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Title: Molecular mechanisms of bioreductive drug activation in solid tumour tissue
Author: Spanswick, Victoria Jane
Awarding Body: University of Edinburgh
Current Institution: University of Edinburgh
Date of Award: 1997
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The enzymology of mitomycin C bioactivation was studied in vitro in two solid mouse adenocarcinomas of the colon MAC 16 (high DTD) and MAC 26 (low DTD). Metabolism of mitomycin C by tumour subcellular fractions revealed a novel mitochondrial reductase active under hypoxia in both tumours. DTD and NADPH:cytochrome P-450 reductase activity was confirmed in MAC 16 but not MAC 26. The role of DTD was examined in a tumour homogenate system and was found to play a protective role under hypoxia in MAC 16, predominating over the other enzymes present. MAC 26 showed enhanced hypoxic metabolism due to the presence of the mitochondrial reductase. The studies were extended to a human perspective, using the human colon xenografts HT-29 (high DTD) and BE (low DTD). In vivo studies, again using the MAC tumours, revealed comparable mitomycin C metabolism and antitumour activity in both tumours. Such a result has profound implications on the use of DTD as a target of enzyme-directed bioreactive drug therapy with mitomycin C. The mitomycin C analogue indoloquinone EO9 is a promising new bioreactive drug, although little is known about its metabolism and mechanism of action. The chemical properties of the reactive intermediates of EO9 were studied under controlled conditions via pulse radiolysis, with the aim of proposing a mechanism for its cytotoxicity. Results indicated that whether EO9 undergoes reduction via one-or two-electron reduction, the hydroquinone intermediate, product of two electron reduction via enzymes such as DTD, will predominate and dictate the pattern of cytotoxicity. This suggests a central role of DTD. In vitro metabolism of EO9 by the tumours described above produced a number of metabolites which proved difficult to identify via liquid-chromatography-mass spectroscopy. Unlike mitomycin C and its principle metabolite 2,7-diaminomitosene, no metabolite was found to correlate with metabolic activation under varying oxic and hypoxic conditions in conjunction with DTD activity.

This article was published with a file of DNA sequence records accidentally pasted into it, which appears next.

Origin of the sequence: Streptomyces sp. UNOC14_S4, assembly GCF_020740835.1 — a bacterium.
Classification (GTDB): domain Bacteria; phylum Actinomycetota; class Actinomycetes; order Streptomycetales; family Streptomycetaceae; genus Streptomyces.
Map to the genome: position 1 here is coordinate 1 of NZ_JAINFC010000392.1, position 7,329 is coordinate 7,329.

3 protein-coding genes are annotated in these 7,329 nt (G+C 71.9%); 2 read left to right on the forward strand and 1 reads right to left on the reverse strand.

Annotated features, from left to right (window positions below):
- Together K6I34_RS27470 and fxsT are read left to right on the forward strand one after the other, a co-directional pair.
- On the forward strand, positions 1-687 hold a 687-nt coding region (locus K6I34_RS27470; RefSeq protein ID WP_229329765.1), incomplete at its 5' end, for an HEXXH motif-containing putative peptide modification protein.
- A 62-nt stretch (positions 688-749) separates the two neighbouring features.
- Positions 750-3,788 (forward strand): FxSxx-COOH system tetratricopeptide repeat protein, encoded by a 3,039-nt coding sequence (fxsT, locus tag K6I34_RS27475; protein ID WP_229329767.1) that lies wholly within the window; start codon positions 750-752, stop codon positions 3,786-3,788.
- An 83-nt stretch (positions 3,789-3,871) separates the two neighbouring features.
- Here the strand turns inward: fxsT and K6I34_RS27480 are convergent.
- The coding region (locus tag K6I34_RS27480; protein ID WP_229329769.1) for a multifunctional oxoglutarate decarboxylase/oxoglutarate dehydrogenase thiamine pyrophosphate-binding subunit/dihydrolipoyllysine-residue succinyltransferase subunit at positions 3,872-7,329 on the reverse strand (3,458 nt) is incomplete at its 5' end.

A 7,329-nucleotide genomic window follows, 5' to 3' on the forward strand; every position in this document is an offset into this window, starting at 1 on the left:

Supervisor: Not available Sponsor: Not available
Qualification Name: Thesis (Ph.D.) Qualification Level: Doctoral
EThOS ID:  DOI: Not available